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New DeKalb school board meets tonight
by Noreen Cochran
ncochran@neighbornewspapers.com
March 20, 2013 11:25 AM | 1701 views | 0 0 comments | 8 8 recommendations | email to a friend | print
The DeKalb County school board will meet today at 6 p.m., back up to its full strength of nine members after Gov. Nathan Deal appointed six replacements March 13.

The new board members are financial manager John Coleman, of Atlanta, biologist Michael Erwin, of Decatur, accountant David Campbell, of Lithonia, mediator Joyce Morley, of Stone Mountain, educator Karen Carter, of Lakeside and business developer Thaddeus Mayfield, of Lithonia.

They replace Nancy Jester, Sarah Copelin-Wood, Jay Cunningham, Donna Edler, Pamela Speaks and Eugene Walker.

Deal suspended the former board members Feb. 27 after the Southern Association of Colleges and Schools put the school system on a one-year accreditation probation, citing governance and financial problems during their terms.

Losing accreditation limits graduates’ choices for higher education and can bar the way to federal scholarships and student loans.

Deal said the new panel impressed interim DeKalb schools Superintendent Michael Thurmond.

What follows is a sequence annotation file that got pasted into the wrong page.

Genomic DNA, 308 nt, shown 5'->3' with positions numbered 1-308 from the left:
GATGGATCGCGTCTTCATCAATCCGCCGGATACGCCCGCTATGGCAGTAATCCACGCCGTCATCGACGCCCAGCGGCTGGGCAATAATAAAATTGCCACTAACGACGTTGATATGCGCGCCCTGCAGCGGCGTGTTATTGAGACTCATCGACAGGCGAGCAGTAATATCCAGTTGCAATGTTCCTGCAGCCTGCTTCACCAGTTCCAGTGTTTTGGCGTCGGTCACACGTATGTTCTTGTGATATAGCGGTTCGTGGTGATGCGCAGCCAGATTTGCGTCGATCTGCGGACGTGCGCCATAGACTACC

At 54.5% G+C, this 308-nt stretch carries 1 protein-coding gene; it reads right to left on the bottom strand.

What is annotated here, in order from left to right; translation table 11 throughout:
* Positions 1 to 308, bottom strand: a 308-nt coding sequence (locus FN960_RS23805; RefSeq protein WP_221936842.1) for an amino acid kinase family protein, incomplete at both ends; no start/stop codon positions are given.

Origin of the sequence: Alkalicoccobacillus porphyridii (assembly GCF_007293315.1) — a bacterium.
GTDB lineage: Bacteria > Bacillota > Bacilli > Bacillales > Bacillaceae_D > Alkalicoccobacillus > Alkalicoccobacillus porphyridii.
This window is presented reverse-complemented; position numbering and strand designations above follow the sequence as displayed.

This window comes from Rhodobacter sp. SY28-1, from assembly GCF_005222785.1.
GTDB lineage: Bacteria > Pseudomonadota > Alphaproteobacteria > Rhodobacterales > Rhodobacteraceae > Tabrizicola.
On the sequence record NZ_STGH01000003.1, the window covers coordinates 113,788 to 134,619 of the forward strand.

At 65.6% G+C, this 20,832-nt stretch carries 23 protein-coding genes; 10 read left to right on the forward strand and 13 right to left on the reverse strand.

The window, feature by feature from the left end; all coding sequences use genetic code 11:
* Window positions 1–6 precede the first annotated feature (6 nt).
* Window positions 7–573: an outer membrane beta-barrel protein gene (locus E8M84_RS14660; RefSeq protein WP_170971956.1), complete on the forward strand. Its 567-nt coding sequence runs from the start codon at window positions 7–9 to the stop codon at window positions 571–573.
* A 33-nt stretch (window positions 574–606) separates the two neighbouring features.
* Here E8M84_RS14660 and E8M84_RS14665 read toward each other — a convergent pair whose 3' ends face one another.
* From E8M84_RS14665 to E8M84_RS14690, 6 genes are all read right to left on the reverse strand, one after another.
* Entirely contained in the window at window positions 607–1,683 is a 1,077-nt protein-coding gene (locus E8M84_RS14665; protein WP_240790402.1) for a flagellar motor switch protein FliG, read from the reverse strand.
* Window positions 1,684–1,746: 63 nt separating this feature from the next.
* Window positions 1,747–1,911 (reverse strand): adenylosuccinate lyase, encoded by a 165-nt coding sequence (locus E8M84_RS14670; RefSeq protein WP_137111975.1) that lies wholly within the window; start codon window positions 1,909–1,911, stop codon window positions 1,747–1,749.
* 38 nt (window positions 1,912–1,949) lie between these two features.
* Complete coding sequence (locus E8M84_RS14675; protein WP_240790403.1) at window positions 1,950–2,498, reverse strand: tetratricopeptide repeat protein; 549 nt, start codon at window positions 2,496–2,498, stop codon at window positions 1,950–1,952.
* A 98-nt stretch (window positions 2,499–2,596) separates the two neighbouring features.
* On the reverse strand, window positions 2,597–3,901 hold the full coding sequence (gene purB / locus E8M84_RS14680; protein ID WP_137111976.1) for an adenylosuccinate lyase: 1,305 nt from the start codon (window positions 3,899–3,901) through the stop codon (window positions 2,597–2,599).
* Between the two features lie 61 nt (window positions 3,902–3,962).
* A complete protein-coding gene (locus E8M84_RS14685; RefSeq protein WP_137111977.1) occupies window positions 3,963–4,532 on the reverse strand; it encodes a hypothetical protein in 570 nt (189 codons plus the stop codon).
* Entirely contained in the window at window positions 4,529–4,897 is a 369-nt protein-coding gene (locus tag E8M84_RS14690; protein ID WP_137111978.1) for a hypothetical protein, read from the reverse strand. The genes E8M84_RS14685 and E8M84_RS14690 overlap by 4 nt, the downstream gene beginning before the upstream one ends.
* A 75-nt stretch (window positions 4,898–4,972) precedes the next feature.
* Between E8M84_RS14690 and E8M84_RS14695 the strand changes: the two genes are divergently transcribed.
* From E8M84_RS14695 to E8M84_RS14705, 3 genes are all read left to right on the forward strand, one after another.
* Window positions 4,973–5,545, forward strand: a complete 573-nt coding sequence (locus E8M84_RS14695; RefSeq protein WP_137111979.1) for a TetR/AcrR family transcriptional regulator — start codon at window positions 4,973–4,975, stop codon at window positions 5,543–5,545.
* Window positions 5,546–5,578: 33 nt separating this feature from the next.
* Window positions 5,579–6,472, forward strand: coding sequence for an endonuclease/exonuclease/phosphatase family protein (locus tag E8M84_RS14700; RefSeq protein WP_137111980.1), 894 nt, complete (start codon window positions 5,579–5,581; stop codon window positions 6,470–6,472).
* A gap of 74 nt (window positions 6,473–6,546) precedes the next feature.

“I told him not to be intimidated by the qualifications and credentials that this list brought to the table,” Deal said.

“When I read them off to him, his exclamation, quite frankly, was, ‘Wow. These are very qualified people.’”

Kenneth Mason said the nominating committee, which he chaired, whittled more than 400 applications down to 60 interviewees and six finalists in less than a week.

“Our haste and our speed and our hard work, our urgency, were tied to the needs of the students and the need of the superintendent to have a quorum and move forward,” Mason said.

Deal addressed concerns Walker and others raised about the rights of black voters.

Five of the six suspended officials are African-American.

“The racial makeup of the six corresponds with the six who were removed,” Deal said.

“There is one white representative from District 1. The other representatives are African-American individuals. We think that … truly reflects the districts these individuals will be asked to represent on the board.”

Reflecting on the replaced members’ federal court challenge Feb. 28, after which U.S. District Court Judge Richard Story upheld Deal’s decision, Deal said he hoped everyone can move on.

“I have no guarantee, of course, that there will not be further interventions,” Deal said.
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